After a busy and exhausting day on Haleakalā, you deserve to rest! The beaches of Wailea-Makena are perfect to lounge in the sun or go for a snorkel. I had very low expectations when I entered the waters near Makena Beach, but I’m not the beaching type, so I got all geared out and began exploring life underwater. Most of the coral was dead, but within two minutes I was inches away from a sea turtle I initially believed to be a rock, and my day was made!
If you’re up for more adventure, you may want to take a boat to Molokini Crater for some of the best snorkeling on the island. Keep in mind that wearing reef-safe sunscreen is extremely important to preserve the marine life you are admiring on these snorkeling escapades.
Day 3 – Road to Hana
Driving the Road to Hana is a great activity for those on a budget as it is virtually free. After driving Kahekili Highway (see below), we were told the back road to Hana would be a breeze. If you’ve done any research on the drive to Hana, then you must know there are two ways to get to Hana: out and back or do the loop. Driving the loop is usually not allowed by most rental car contracts. The unpaved and unmaintained roads on the backside of Hana can cause damage to the vehicle.
After doing much research, we opted to drive the back road to Hana for multiple reasons: 1) it guaranteed us plenty of time to do what we wanted to do most and 2) it helped us avoid traffic. I knew the roads would be rough, but a friend had done it a few months before and reassured me that it was nothing we hadn’t seen in Oklahoma before.
As I’ve mentioned before, Garrett is a great driver, and we live down a dirt road, so we are very much used to unmaintained and/ or dirt roadways. We also made sure to rent a car with high clearance to avoid any damage. If you are not used to driving down rough roads, I highly recommend you reconsider driving the back road to Hana. It’s also important to note that this road is mostly used by locals, so you must always let them pass.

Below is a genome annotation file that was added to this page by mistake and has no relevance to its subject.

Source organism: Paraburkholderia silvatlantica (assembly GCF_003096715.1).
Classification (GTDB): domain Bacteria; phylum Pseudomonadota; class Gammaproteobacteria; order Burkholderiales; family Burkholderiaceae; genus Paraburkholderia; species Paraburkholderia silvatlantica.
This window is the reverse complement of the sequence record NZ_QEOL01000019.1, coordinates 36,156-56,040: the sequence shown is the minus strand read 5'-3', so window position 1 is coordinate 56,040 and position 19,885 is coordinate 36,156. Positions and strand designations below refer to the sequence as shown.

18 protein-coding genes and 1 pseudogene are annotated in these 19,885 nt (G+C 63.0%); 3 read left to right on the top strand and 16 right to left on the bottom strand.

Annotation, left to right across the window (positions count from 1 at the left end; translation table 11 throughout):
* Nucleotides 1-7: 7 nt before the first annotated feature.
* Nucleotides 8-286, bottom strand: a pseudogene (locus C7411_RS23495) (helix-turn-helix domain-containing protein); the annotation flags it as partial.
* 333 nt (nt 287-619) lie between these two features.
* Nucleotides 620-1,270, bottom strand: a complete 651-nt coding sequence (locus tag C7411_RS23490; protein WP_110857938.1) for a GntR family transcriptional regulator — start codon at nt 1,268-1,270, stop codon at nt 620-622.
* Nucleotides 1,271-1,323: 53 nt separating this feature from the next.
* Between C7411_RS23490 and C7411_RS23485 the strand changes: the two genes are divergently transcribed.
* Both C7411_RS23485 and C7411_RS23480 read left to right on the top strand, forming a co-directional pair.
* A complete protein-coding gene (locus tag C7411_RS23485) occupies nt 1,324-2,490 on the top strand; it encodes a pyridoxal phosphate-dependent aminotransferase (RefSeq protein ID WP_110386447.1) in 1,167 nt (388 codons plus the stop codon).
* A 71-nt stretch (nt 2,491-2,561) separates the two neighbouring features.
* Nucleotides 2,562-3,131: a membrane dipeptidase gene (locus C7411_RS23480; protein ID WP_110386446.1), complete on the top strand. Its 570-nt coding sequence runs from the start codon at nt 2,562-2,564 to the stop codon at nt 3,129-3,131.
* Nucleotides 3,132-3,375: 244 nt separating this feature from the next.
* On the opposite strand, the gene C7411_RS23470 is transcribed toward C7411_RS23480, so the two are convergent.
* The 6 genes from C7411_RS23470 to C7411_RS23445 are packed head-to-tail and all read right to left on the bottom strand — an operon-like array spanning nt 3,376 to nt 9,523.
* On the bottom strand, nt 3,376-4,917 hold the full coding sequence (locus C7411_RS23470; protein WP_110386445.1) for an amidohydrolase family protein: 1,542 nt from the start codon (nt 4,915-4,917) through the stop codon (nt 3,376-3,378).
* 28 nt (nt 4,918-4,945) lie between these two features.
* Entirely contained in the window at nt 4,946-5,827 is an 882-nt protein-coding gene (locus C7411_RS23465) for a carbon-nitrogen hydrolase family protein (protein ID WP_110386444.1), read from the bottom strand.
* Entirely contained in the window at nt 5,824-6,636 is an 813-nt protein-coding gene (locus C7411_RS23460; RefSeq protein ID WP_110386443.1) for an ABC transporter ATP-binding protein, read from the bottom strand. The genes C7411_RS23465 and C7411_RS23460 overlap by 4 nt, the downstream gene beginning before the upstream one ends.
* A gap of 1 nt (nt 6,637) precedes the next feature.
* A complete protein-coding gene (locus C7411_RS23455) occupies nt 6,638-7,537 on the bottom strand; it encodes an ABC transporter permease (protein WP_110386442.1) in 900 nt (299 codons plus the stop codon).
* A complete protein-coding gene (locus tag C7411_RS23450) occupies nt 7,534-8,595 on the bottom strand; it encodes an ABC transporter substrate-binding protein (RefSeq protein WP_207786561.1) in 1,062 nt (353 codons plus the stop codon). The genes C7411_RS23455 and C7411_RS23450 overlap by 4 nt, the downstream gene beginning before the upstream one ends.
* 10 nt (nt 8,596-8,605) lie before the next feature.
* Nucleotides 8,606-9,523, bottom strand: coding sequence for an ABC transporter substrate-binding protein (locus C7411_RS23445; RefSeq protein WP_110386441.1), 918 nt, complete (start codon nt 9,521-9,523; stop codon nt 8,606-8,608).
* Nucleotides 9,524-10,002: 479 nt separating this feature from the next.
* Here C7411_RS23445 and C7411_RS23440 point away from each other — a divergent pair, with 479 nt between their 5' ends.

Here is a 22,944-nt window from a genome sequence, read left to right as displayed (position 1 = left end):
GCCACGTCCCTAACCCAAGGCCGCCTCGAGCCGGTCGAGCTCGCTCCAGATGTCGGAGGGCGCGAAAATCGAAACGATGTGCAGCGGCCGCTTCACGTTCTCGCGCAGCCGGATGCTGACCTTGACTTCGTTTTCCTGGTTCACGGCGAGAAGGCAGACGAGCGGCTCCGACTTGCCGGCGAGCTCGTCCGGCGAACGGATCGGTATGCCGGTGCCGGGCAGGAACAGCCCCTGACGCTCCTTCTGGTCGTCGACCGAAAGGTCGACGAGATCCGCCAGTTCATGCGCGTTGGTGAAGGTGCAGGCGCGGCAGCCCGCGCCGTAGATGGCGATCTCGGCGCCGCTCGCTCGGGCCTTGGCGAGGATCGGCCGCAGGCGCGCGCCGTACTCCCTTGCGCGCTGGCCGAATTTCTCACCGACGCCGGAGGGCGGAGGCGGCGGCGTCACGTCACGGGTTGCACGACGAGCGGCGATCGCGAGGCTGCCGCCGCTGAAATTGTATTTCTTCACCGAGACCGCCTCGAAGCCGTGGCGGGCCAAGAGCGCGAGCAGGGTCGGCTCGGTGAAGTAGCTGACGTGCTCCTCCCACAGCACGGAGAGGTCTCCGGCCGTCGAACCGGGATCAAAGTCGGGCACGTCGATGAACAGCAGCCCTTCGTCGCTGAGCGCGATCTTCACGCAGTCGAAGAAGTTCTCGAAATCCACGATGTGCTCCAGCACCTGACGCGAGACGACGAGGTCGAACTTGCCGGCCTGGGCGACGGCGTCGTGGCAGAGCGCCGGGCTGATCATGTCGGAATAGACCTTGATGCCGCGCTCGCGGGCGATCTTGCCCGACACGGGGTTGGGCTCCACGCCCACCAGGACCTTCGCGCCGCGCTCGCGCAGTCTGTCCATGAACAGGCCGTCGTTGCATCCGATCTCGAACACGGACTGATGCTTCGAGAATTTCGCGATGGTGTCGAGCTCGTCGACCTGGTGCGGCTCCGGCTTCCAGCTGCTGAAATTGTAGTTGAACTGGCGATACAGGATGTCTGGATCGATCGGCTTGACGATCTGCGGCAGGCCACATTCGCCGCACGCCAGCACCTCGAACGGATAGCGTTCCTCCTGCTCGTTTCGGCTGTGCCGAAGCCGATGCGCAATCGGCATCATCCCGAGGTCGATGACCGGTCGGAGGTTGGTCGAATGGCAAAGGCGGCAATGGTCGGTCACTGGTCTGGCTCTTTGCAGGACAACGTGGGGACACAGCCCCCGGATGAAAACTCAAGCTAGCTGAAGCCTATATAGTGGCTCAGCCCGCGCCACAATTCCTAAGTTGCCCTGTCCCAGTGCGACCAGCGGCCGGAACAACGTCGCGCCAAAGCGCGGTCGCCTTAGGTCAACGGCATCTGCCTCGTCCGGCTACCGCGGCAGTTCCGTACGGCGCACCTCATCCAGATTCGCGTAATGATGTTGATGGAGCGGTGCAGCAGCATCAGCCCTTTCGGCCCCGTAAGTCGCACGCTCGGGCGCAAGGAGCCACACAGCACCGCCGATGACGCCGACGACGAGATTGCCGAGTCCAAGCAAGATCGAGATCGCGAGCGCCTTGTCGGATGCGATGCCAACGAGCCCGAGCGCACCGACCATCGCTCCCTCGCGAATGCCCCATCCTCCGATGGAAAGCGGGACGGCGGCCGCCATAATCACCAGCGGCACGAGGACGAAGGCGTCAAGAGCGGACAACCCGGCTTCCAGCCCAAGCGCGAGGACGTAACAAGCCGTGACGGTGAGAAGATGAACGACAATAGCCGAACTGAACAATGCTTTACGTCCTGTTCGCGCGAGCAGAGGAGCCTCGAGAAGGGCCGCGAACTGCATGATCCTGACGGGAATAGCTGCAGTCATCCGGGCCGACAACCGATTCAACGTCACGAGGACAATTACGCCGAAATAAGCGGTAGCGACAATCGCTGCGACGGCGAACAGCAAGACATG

We chose a Sunday and started around 6:15am, which helped us tremendously to avoid traffic. It was raining pretty hard as we began to make our way down the back road to Hana, and we only saw 2 other vehicles between Wailuku and the Kīpahulu District!
Hiking the Pipiwai Trail in the Kīpahulu District of Haleakalā National Park is the reason we decided to drive the loop. We wanted to make sure we could complete the trail before it closed at 5pm, which seemed unlikely if we drove to Hana and back. We first hiked to the ‘Oheo Gulch (0.6 mi/ 1 km) and then up to Waimoku Falls through the Pipiwai Trail (3.8 mi/ 6.1 km). It was raining the whole time, but we were well protected by the thick foliage of the forest. The Pipiwai Trail features a majestic banyan tree, a one-mile hike through a bamboo forest, and the towering Waimoku Falls at the end. I am so glad we got up early and didn’t miss out on this amazing hike!
You will come across tons more waterfalls as you make your way to Hana, but make sure you only stop in designated pullouts to avoid causing traffic jams and endangering the lives of others.
We stopped for lunch at Huli Huli chicken and did not regret it. Not only was the food delicious, the view alone was worth a stop!
Two of my favorite spots on the Road to Hana were the red and black sand beaches. Make sure you book reservations to Wai’anapanapa State Park well in advance, or you will be rejected at the gate!
After stopping to enjoy numerous other waterfalls, we parked the car and hike a few hundred yards into the Ke’anae Arboretum to admire the rainbow eucalyptus. I got all giddy when the colorful trees started peeking out in the distance, but my excitement quickly turned into an appalling disappointment when I realized that nearly every tree was carved up. I was so saddened to see such natural beauty destroyed by idiotic human beings.